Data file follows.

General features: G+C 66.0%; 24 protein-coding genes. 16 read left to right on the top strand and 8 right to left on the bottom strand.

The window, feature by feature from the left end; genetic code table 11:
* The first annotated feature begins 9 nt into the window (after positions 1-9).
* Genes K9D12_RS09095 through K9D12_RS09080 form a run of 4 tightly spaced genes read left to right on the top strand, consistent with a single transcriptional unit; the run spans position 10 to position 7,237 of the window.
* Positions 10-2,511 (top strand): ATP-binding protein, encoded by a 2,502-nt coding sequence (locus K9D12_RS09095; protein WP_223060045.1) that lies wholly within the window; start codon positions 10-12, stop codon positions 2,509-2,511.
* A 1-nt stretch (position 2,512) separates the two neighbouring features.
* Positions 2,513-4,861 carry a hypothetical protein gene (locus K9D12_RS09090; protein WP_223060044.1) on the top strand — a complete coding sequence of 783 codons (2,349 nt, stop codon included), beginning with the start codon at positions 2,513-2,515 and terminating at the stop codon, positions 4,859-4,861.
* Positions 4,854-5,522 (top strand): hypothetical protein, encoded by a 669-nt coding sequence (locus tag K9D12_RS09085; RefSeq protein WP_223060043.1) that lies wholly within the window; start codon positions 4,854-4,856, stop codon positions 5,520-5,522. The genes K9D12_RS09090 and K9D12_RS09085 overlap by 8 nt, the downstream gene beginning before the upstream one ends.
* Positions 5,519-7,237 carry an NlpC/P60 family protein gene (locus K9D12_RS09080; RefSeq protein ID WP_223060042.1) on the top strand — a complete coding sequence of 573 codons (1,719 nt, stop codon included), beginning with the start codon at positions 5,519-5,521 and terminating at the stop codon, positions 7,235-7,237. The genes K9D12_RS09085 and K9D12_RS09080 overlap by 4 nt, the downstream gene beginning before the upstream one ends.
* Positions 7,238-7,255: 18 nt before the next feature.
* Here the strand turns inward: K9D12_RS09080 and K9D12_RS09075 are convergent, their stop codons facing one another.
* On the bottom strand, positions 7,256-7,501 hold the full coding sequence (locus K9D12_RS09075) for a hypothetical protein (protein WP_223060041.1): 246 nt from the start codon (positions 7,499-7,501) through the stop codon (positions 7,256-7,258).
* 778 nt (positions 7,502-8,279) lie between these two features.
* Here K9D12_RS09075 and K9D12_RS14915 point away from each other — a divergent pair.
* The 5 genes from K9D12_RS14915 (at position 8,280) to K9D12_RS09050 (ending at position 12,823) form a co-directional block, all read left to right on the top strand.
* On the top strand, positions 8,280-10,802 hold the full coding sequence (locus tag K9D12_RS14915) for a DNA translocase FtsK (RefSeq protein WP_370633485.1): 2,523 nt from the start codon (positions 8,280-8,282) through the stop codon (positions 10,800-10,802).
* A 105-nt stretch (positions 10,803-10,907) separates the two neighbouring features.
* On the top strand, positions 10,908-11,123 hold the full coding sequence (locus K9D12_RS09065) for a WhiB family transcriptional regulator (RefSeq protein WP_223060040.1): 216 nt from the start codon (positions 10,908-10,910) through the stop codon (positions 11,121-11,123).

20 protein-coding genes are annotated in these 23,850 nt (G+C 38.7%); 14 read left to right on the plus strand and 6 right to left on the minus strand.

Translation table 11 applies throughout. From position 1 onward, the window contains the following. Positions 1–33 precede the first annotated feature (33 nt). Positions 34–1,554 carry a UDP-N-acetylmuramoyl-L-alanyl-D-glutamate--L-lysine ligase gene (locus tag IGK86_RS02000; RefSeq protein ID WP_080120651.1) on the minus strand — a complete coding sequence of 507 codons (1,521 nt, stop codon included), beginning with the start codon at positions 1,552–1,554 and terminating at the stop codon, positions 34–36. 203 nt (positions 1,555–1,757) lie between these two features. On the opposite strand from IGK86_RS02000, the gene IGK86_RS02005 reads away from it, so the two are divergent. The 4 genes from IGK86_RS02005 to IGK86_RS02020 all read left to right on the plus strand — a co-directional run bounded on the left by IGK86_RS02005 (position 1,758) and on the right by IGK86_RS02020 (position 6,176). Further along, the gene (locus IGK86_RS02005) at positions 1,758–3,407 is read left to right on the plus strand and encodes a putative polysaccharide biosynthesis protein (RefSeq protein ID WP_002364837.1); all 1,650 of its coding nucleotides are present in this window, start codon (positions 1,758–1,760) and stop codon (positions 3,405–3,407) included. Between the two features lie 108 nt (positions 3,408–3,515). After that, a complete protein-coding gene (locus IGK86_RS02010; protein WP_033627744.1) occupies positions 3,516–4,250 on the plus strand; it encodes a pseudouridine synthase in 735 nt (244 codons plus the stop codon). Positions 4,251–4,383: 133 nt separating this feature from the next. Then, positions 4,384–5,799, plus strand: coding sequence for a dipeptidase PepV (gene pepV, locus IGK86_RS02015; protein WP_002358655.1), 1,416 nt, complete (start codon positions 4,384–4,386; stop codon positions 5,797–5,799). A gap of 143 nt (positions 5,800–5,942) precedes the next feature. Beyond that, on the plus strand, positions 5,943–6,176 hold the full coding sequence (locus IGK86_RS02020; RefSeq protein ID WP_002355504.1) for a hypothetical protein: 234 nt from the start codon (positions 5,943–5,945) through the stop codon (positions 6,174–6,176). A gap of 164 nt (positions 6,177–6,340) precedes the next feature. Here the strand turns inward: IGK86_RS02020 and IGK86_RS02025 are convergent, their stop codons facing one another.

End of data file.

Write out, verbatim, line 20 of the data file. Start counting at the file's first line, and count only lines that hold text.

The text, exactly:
Translation table 11 applies throughout. From position 1 onward, the window contains the following. Positions 1–33 precede the first annotated feature (33 nt). Positions 34–1,554 carry a UDP-N-acetylmuramoyl-L-alanyl-D-glutamate--L-lysine ligase gene (locus tag IGK86_RS02000; RefSeq protein ID WP_080120651.1) on the minus strand — a complete coding sequence of 507 codons (1,521 nt, stop codon included), beginning with the start codon at positions 1,552–1,554 and terminating at the stop codon, positions 34–36. 203 nt (positions 1,555–1,757) lie between these two features. On the opposite strand from IGK86_RS02000, the gene IGK86_RS02005 reads away from it, so the two are divergent. The 4 genes from IGK86_RS02005 to IGK86_RS02020 all read left to right on the plus strand — a co-directional run bounded on the left by IGK86_RS02005 (position 1,758) and on the right by IGK86_RS02020 (position 6,176). Further along, the gene (locus IGK86_RS02005) at positions 1,758–3,407 is read left to right on the plus strand and encodes a putative polysaccharide biosynthesis protein (RefSeq protein ID WP_002364837.1); all 1,650 of its coding nucleotides are present in this window, start codon (positions 1,758–1,760) and stop codon (positions 3,405–3,407) included. Between the two features lie 108 nt (positions 3,408–3,515). After that, a complete protein-coding gene (locus IGK86_RS02010; protein WP_033627744.1) occupies positions 3,516–4,250 on the plus strand; it encodes a pseudouridine synthase in 735 nt (244 codons plus the stop codon). Positions 4,251–4,383: 133 nt separating this feature from the next. Then, positions 4,384–5,799, plus strand: coding sequence for a dipeptidase PepV (gene pepV, locus IGK86_RS02015; protein WP_002358655.1), 1,416 nt, complete (start codon positions 4,384–4,386; stop codon positions 5,797–5,799). A gap of 143 nt (positions 5,800–5,942) precedes the next feature. Beyond that, on the plus strand, positions 5,943–6,176 hold the full coding sequence (locus IGK86_RS02020; RefSeq protein ID WP_002355504.1) for a hypothetical protein: 234 nt from the start codon (positions 5,943–5,945) through the stop codon (positions 6,174–6,176). A gap of 164 nt (positions 6,177–6,340) precedes the next feature. Here the strand turns inward: IGK86_RS02020 and IGK86_RS02025 are convergent, their stop codons facing one another.